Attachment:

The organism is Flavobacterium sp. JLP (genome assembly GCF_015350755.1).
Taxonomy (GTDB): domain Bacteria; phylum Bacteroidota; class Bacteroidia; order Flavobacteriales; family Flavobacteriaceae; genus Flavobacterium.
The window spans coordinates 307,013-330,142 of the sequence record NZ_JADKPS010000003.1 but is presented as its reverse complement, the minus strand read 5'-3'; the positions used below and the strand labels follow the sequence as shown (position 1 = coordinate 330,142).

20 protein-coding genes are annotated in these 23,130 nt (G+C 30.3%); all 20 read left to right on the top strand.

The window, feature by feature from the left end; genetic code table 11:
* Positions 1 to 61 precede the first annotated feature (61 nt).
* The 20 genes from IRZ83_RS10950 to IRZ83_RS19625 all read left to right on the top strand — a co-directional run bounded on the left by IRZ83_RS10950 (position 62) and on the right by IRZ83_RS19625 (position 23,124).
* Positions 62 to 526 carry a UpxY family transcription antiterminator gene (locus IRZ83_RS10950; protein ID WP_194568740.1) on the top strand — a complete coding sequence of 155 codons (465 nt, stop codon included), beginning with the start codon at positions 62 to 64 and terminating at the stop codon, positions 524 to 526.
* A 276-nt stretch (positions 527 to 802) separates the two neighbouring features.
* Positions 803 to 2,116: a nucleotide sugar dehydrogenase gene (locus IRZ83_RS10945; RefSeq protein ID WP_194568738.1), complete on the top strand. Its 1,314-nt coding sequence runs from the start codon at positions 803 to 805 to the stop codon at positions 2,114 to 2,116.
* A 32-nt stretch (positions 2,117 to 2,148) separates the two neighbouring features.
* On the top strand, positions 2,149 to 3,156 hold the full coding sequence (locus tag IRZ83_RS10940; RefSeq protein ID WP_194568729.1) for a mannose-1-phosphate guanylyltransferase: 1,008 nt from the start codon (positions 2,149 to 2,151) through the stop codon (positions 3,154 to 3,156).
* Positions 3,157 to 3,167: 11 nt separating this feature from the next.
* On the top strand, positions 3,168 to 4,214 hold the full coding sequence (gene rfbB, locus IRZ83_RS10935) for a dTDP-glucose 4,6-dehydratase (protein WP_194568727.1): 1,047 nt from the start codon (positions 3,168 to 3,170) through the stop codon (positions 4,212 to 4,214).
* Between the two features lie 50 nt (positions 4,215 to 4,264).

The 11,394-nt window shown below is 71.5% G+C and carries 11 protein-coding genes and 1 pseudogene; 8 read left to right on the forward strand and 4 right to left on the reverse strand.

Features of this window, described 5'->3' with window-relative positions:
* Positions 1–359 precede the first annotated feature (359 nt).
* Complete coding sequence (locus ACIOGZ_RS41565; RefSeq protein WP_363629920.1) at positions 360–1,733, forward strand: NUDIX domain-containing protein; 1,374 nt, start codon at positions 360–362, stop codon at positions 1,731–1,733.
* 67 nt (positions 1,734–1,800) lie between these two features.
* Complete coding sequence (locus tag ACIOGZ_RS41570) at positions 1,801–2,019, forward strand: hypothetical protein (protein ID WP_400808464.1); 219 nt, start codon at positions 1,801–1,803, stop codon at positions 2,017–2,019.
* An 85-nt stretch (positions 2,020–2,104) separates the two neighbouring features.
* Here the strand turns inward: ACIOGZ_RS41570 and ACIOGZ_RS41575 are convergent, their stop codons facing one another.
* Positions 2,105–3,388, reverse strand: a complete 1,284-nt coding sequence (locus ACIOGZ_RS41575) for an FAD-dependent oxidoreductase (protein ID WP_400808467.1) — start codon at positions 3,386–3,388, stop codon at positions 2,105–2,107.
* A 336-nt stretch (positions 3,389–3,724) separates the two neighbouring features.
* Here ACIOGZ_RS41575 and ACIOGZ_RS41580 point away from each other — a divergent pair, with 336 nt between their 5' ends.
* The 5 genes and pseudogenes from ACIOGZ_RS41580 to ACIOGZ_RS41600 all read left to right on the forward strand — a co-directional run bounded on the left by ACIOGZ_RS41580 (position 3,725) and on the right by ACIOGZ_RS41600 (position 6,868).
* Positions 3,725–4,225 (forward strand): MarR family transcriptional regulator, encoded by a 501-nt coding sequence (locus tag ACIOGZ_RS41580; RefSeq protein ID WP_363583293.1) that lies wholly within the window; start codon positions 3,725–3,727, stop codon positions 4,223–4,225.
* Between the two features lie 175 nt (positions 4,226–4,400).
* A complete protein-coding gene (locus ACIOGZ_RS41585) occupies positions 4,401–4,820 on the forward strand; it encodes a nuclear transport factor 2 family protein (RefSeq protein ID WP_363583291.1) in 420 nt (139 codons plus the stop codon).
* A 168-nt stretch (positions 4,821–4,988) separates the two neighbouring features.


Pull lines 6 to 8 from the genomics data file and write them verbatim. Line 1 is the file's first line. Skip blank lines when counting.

* Positions 1 to 61 precede the first annotated feature (61 nt).
* The 20 genes from IRZ83_RS10950 to IRZ83_RS19625 all read left to right on the top strand — a co-directional run bounded on the left by IRZ83_RS10950 (position 62) and on the right by IRZ83_RS19625 (position 23,124).
* Positions 62 to 526 carry a UpxY family transcription antiterminator gene (locus IRZ83_RS10950; protein ID WP_194568740.1) on the top strand — a complete coding sequence of 155 codons (465 nt, stop codon included), beginning with the start codon at positions 62 to 64 and terminating at the stop codon, positions 524 to 526.